Happy New Year 2019…. Its Winter and Wet Continues….
Jan 2, 2019….. 2018 circled the drain and is under us and what a wet one it was. Historically, it was the wettest year on record for the Appalachian region. Not even close to any other year….1973 was a really wet one, but 2018 is the wettest year since climate records were first kept over 100 years ago. So how wet was it?
According to the TVA, the Tennessee Valley was the wettest ever with a basin average of 67.1 inches of rain. Previous record was 65.1 inches in 1973. Mt Mitchell, NC, the highest point east of the Rocky Mtns in the West, got 118.80 inches. Nothing even close enough to compare that number to. Its been wet, real wet. On our trips, we got at least some rain on roughly 70% of them. I cancelled almost 60 dates due to flooding, rain, some weather related stuff, missing large chunks of time. We , for the first time I can remember, missed an entire season of smallmouth fishing because of bad conditions. And yet, in many ways where we fished we had the best fishing I have ever experienced.
Sulphur hatches that were beyond mind blowing. Best dry fly fishing on the tailwaters I can ever remember. Epic streamer fishing that produced more 20 inch plus browns than you could count. Simply, if you could put up with the inconvenience of less than perfect weather, grabbed the raingear and fishing gear and went anyway, you were almost always rewarded with an incredible day. I lost count of the 75 to 100 fish days on the tailwaters. With the sluice flows on both rivers, we had the best dry fly fishing I have ever experienced, both personally and on guided trips with clients. It was the best. Ever.
So what is 2019 going to be like? Well, short term, its more of the same. Started wet, and we have more rain in the forecast for Friday. Potentially some 1/2 to 3/4 inch stuff. What does that mean? More great fishing where you can get on the water. Simply stated, if you want to fish you are going to have to forget , in the short term, about those perfect sunny , warm , blissful days and take the hand you are dealt. Grab the raingear and go make some bank. You might be surprised how good the fishing is….. Want to enjoy good fishing and few other anglers? As Nike would exclaim….Just do it.
On New Years day I guided Paul Gruver, Raleigh, NC, and Anthony Hipps, Lexington, NC, on a float trip on the South Holston River. I know its hard to believe but there was a big rain before the guys came up, and a big rain overnight but it didn’t stop us from fishing. Even with higher flows on both South Holston and Watauga we are fishing. I assured the guys we would still do just fine. High water on tailwaters means ‘normal’, business as usual kind of stuff. I told them, no worries, we’ll still catch fish.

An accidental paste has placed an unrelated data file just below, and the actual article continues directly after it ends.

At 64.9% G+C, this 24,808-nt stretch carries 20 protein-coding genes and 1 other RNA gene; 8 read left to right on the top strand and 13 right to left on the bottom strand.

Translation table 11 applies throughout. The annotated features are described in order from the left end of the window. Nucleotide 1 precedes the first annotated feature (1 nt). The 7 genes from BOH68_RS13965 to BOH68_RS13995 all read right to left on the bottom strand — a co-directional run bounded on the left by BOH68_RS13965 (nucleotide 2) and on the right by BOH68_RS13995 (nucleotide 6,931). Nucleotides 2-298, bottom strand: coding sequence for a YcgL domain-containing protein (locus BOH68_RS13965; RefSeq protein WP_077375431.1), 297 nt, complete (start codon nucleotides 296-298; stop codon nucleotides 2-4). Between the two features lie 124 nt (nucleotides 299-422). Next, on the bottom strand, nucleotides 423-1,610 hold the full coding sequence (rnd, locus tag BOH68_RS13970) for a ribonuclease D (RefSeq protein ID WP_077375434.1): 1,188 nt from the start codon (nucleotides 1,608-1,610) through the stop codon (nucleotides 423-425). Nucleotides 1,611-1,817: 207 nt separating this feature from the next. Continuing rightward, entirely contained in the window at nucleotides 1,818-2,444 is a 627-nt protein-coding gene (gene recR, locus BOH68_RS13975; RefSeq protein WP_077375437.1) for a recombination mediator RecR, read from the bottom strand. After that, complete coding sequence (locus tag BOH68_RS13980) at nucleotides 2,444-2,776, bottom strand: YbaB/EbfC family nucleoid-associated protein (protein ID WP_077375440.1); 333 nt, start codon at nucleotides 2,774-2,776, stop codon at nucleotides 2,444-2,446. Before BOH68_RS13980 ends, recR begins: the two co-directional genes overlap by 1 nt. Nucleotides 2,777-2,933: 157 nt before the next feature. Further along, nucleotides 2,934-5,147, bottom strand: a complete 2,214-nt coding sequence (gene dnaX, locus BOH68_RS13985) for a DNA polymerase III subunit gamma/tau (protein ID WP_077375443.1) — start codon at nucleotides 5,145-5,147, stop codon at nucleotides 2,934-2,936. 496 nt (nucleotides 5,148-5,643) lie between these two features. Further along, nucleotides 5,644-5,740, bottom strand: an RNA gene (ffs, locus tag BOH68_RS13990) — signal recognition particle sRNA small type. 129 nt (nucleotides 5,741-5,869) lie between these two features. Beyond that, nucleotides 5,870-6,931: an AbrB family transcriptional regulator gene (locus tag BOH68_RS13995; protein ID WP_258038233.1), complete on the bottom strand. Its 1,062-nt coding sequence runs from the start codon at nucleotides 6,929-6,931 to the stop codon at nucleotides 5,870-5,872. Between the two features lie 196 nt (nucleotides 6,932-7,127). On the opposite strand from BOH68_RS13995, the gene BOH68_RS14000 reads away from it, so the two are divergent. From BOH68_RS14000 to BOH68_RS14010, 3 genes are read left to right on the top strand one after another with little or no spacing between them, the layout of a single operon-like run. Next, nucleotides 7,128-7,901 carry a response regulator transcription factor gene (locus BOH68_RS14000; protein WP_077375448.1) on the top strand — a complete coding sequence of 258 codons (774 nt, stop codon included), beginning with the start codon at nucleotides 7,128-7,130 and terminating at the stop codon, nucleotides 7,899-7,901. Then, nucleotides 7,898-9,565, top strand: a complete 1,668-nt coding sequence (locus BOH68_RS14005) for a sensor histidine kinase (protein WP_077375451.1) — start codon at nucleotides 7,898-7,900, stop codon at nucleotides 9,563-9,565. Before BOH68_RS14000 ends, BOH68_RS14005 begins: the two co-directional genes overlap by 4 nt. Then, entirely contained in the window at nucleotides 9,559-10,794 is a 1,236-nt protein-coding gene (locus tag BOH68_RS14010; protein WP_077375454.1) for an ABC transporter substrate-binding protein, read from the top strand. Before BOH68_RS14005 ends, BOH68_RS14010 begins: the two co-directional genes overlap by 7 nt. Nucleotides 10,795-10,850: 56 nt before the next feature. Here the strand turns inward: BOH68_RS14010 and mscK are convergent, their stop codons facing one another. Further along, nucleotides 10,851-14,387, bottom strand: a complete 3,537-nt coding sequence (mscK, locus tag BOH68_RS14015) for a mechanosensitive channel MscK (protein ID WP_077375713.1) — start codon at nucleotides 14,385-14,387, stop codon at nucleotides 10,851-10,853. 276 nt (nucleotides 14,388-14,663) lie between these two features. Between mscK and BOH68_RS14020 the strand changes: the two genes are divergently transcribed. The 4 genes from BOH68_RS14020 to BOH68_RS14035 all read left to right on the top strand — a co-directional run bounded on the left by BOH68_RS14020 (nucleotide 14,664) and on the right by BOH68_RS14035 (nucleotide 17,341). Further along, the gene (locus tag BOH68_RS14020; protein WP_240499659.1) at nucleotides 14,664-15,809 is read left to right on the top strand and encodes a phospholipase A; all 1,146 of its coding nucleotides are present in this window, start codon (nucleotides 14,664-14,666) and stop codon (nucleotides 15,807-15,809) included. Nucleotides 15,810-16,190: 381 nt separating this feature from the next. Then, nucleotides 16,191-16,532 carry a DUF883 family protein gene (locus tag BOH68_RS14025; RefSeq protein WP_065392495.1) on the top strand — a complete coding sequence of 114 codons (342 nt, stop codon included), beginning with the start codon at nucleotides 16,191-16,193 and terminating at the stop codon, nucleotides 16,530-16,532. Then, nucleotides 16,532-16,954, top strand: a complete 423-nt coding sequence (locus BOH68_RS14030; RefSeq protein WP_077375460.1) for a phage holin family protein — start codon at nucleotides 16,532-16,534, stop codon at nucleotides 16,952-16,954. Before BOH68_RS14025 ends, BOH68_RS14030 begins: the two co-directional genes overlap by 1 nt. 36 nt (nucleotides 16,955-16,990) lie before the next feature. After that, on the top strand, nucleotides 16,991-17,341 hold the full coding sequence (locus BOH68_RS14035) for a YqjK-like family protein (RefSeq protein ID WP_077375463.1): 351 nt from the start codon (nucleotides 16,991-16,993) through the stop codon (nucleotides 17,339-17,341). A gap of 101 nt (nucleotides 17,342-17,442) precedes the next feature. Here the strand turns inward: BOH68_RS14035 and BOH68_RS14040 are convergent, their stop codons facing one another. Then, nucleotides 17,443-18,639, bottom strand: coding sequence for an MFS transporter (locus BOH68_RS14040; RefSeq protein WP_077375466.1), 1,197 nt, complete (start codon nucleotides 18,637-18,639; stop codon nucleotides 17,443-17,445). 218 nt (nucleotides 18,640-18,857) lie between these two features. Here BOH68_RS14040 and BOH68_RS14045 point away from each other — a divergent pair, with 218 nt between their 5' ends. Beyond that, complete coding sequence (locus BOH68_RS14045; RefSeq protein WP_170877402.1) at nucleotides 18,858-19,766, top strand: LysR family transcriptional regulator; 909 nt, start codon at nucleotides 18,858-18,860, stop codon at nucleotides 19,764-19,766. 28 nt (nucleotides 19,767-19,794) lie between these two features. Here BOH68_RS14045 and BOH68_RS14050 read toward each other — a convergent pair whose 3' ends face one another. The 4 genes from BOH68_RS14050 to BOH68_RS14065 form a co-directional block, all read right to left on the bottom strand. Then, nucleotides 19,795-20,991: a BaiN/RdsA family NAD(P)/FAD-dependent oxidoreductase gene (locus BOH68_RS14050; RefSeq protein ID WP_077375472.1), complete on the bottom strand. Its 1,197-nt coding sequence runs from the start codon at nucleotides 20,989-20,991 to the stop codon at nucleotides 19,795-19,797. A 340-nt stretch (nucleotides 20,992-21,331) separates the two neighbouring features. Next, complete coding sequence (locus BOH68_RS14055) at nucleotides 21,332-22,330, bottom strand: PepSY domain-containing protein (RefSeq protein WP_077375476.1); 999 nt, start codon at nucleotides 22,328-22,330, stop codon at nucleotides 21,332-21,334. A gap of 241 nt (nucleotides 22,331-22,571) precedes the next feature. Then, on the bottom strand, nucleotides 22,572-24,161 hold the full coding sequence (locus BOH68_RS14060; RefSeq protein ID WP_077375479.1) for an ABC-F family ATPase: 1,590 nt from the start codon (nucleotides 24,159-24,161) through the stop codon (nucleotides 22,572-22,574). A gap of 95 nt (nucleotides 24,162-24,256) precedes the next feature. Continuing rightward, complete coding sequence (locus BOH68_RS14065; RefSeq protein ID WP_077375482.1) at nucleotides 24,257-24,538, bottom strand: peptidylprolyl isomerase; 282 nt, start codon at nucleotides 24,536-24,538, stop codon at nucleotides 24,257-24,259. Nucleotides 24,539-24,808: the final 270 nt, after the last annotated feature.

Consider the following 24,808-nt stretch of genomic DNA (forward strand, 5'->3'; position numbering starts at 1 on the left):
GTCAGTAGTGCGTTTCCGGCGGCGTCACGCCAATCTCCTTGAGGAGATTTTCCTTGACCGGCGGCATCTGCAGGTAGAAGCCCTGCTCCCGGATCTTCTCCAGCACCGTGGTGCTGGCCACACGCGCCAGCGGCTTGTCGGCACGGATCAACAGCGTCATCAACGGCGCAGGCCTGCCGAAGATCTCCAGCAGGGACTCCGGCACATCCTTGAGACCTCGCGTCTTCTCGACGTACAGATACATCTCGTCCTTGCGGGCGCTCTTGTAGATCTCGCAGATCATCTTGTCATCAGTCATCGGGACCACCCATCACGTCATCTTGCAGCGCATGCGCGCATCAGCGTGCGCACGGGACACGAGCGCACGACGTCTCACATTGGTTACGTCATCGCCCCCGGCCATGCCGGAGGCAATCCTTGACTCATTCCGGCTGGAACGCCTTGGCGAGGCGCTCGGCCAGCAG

And we did just that. Except for a brief spell of tossing a streamer, we nymph fished different double rigs and double rig combos and did really well. Caught a good mix of rainbows and browns, up to 15/16″ or so. I did not keep count but Paul and Anthony put probably between 40 and 50 in the boat, a good day anyday. Normal “high releases” are usually in the 2200 to 2400 range during normal generation or high flow sluicing.
Today’s flow was 3020cfs, and probably more like 3300-3500 given some of the extra inflow from feeder tribs. So, does high water eliminate the fishing? I’d say between 40 and 50 fish didn’t say that it did, let alone the two dozen or more that were briefly hooked that came off who didn’t get to speak on the matter because the fight ended early. Add those in and an already great day becomes an epic day.
So, again, does high water eliminate the fishing? Bottomline is if you desire to get out of the doldrums, go catch some fish in this historically wet period instead of waiting for what is “ideal conditions” (which isn’t how the fish define ideal) …. its a call, text, or email away. You know, just like Domino’s Pizza…where “one call does it all”. But we don’t supply Pepperoni. Wait, if you want to go fishing and Pepperoni would seal the deal then I’d be more than happy to bring it.
We have a ton of trips coming up. In keeping with the first of the month every month we make available a printable fly chart and fly recommendations for area fishing. Click here or click the image below and it will take you to a link where you can access and print a January Fly Hatch Chart.
Hope your 2018 wrapped up nicely and I wish you a happy, healthy and prosperous 2019.
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